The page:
Standard & Poor's last week downgraded West New York, N.J., to BBB-minus from BBB and placed the credit on negative watch as officials work to secure New Jersey's guaranty on a potential $11 million June bond sale.

The rating change reflects the city's limited liquidity and a $64 million budget for fiscal 2008, which ends June 30, that the state still has yet to approve. The current fiscal plan relies upon an upcoming $7.8 million sale of a public works building that West New York officials anticipate will close in the next 30 to 45 days.

Once the city has the property-sale proceeds in place to balance the fiscal 2008 budget, the state's Local Finance Board, a division of the Department of Community Affairs, would sign off on the current budget, according to Nick Goldsack, West New York's business administrator.

Yet Standard & Poor's is keeping tabs on the real estate deal, as balancing the current budget depends upon the transaction.

"If the building sale is not completed, the town will face significant fiscal challenges, which may warrant further downgrades," Standard & Poor's analyst Robin Prunty said in a press release.

Goldsack said he is confident the city will close the real estate deal, after city officials rewrote the transaction to comply with a 2007 Rumana vs. Passaic County court decision that questioned the legality of how the Local Finance Board approves sale-leaseback arrangements in the state.

"I think that we're making tremendous [progress] as far as getting ourselves out of that situation," Goldsack said.

West New York has roughly $25 million of outstanding debt. Fitch Ratings and Moody's Investors Service do not rate the city. This is the second downgrade for the municipality in the past year. In March 2007, Standard & Poor's said it lowered its rating on West New York to BBB from BBB-plus "due to structural imbalance in the town's budget and the town's reliance on onetime revenues and reserves to finance ongoing operations."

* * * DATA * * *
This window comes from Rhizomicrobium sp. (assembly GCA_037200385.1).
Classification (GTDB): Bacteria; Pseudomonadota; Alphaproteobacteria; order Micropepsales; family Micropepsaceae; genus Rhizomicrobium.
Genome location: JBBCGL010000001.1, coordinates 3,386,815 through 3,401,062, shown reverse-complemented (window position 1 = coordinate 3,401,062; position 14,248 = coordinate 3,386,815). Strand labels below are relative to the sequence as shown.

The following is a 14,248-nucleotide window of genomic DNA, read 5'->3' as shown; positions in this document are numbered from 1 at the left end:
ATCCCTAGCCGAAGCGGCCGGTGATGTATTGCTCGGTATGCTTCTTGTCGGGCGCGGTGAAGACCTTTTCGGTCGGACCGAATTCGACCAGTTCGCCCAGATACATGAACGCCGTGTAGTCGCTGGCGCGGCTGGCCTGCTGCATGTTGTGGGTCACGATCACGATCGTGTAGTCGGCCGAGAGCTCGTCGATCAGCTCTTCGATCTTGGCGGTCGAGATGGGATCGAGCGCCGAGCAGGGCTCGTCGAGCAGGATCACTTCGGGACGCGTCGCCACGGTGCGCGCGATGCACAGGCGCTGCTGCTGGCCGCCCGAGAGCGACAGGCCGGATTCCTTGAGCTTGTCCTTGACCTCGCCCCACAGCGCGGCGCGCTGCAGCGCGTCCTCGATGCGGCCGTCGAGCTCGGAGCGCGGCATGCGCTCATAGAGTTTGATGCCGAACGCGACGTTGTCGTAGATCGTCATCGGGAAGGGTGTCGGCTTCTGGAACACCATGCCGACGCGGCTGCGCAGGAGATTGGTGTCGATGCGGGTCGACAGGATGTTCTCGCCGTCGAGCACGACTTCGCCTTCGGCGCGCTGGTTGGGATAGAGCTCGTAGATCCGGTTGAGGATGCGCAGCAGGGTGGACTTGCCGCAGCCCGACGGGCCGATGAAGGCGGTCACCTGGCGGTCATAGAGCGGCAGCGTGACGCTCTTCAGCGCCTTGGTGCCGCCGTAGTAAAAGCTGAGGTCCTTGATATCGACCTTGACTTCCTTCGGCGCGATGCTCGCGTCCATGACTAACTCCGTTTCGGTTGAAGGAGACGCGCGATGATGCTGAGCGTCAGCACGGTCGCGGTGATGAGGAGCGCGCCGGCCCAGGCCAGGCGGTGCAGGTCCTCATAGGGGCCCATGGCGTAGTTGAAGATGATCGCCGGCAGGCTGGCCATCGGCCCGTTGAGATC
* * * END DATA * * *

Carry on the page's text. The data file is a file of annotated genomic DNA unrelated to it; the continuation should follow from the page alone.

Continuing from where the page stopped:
In addition to the postponed property sale, the city was forced to absorb deferred health care and workman's compensation costs of about $4.8 million in this fiscal year that were not paid last year. To help take on those additional expenses, West New York sold $7 million of tax anticipation notes this year. The notes mature later this year

The town is seeking the state's guaranty for $11 million of long-term debt the city anticipates selling in June to help fund a health reserve fund. The Local Finance Board is scheduled to vote at its May 14 meeting whether to secure the debt with New Jersey's own guaranty, which would give the bonds the state's double-A credit rating. Moody's Investors Service rates the state Aa3. Fitch and Standard & Poor's rate New Jersey AA-minus and AA, respectively.

West New York's ability to sell state-qualified bonds could help the municipality, located across from Manhattan over the Hudson River, as it aims to develop its waterfront and cut its operating budget. Goldsack declined to give the potential size of the fiscal 2009 budget, but said officials will begin a plan of "zero-based budgeting" where officials will have to justify every dollar spent in the fiscal plan, a methodology that he said would generate a smaller budget than the current $64 million fiscal plan.

"We never really had an opportunity to look at the normal operating costs," Goldsack said.

Along with conservative budgeting, the city anticipates payment in lieu of taxes revenues to increase by more than $3 million next year as West New York is in discussions with developers to develop retail and housing on its waterfront.

Mayor Silverio Vega and the city commissioners "are determined to make sure that we stabilize the taxes in this town and move forward and bve progressive," Goldman said.

 

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